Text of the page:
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Archives Spotlight: The Washington Senate Committee on Public Morals

Archives Spotlight: The Washington Senate Committee on Public Morals

Years ago, the Washington state legislature included a Senate Committee on Public Morals. According to Sine Die: A Guide to the Washington State Legislative Process, the committee lasted from “1909 through 1954,” but there’s evidence it was around in the 1890s. Perhaps there was a hiatus between the 1890s and 1909. It is unclear what the committee met about, since its files were not retained in the State Archives. Do any of you around the Legislature know some of the…

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Archives spotlight: Notorious Spokane criminal shot dead in 1918 at state penitentiary

Archives spotlight: Notorious Spokane criminal shot dead in 1918 at state penitentiary

Gunshots rang through downtown Spokane in a firefight between Fred “Tiger” Johnson and the police as Johnson attempted to flee across Northern Pacific and Great Northern Railway yards. After he robbed a streetcar, he attempted to avoid arrest but was outgunned by law enforcement. Tiger was shot twice, then booked by the Sheriff’s Office on charges of assault with a deadly weapon, highway robbery, and first-degree assault. This punched Tiger’s (sometimes known as Louis Coynt) ticket to the Walla Walla…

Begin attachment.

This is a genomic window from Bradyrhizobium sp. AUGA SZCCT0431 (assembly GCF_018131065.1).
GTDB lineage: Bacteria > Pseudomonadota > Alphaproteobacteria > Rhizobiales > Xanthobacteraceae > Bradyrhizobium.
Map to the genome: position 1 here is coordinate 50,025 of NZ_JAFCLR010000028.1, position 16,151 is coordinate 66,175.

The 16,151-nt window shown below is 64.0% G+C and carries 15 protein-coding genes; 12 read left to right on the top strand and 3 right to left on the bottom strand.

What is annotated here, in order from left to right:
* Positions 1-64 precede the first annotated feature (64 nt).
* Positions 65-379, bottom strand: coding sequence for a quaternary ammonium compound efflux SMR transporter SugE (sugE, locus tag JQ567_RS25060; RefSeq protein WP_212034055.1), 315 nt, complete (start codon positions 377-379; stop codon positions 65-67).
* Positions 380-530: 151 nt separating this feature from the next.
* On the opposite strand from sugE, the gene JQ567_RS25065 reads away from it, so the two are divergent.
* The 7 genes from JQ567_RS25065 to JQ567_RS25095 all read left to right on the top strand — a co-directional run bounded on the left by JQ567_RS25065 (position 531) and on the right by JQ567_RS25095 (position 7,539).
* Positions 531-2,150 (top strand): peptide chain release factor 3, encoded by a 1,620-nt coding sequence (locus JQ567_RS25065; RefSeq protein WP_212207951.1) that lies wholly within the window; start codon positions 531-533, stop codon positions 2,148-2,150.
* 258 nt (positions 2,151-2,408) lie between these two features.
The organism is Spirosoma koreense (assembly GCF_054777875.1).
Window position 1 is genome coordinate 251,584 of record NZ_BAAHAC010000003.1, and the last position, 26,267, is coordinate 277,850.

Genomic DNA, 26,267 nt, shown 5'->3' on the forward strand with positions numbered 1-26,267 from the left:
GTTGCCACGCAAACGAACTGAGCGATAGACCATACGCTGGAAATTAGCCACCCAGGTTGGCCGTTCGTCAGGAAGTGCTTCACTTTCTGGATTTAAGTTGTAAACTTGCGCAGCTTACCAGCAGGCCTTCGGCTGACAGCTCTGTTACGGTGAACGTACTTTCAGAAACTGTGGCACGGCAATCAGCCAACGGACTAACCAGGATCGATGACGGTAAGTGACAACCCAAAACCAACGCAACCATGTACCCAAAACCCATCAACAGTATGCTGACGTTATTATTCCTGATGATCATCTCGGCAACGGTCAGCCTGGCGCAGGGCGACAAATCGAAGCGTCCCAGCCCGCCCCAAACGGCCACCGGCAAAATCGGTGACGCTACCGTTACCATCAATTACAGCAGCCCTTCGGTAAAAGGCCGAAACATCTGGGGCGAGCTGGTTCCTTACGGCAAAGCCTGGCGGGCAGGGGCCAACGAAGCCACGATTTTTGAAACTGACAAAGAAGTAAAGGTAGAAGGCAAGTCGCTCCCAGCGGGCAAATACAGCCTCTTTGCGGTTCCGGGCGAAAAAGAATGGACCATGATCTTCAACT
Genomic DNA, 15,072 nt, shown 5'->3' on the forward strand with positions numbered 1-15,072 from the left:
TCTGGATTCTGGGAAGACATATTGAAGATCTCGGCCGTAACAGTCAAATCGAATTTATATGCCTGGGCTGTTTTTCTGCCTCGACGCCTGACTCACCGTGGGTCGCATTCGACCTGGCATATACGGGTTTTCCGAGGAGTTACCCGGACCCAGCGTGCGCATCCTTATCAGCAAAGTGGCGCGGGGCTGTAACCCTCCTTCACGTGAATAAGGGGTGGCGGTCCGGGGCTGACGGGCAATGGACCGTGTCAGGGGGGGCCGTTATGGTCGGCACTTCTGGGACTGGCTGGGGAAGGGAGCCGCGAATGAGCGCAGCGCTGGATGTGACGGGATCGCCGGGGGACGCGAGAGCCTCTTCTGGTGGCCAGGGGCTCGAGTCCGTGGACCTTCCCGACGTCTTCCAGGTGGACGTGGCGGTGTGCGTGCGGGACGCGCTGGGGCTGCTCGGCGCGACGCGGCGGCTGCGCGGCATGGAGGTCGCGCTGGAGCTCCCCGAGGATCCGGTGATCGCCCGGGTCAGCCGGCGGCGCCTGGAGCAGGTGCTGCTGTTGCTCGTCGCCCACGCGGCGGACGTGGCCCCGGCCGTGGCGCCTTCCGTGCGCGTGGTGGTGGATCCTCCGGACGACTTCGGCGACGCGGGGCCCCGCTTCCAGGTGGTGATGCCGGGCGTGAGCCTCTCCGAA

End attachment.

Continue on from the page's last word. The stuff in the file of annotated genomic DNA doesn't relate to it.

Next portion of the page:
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Archives spotlight: Dan Evans’ keynote speech at the 1968 Republican National Convention

Archives spotlight: Dan Evans’ keynote speech at the 1968 Republican National Convention

Borrowing from the title of Legacy Washington’s current exhibit, 1968 was “the year that rocked Washington.” From the civil rights movement to Vietnam and to growing concerns about the environment, it was a turbulent era in our history. With a passion for these issues and many more, Dan Evans went to Miami in August 1968 to deliver the keynote address of the Republican National Convention, at which Richard Nixon accepted the party’s nomination for president. Evans, who was in his…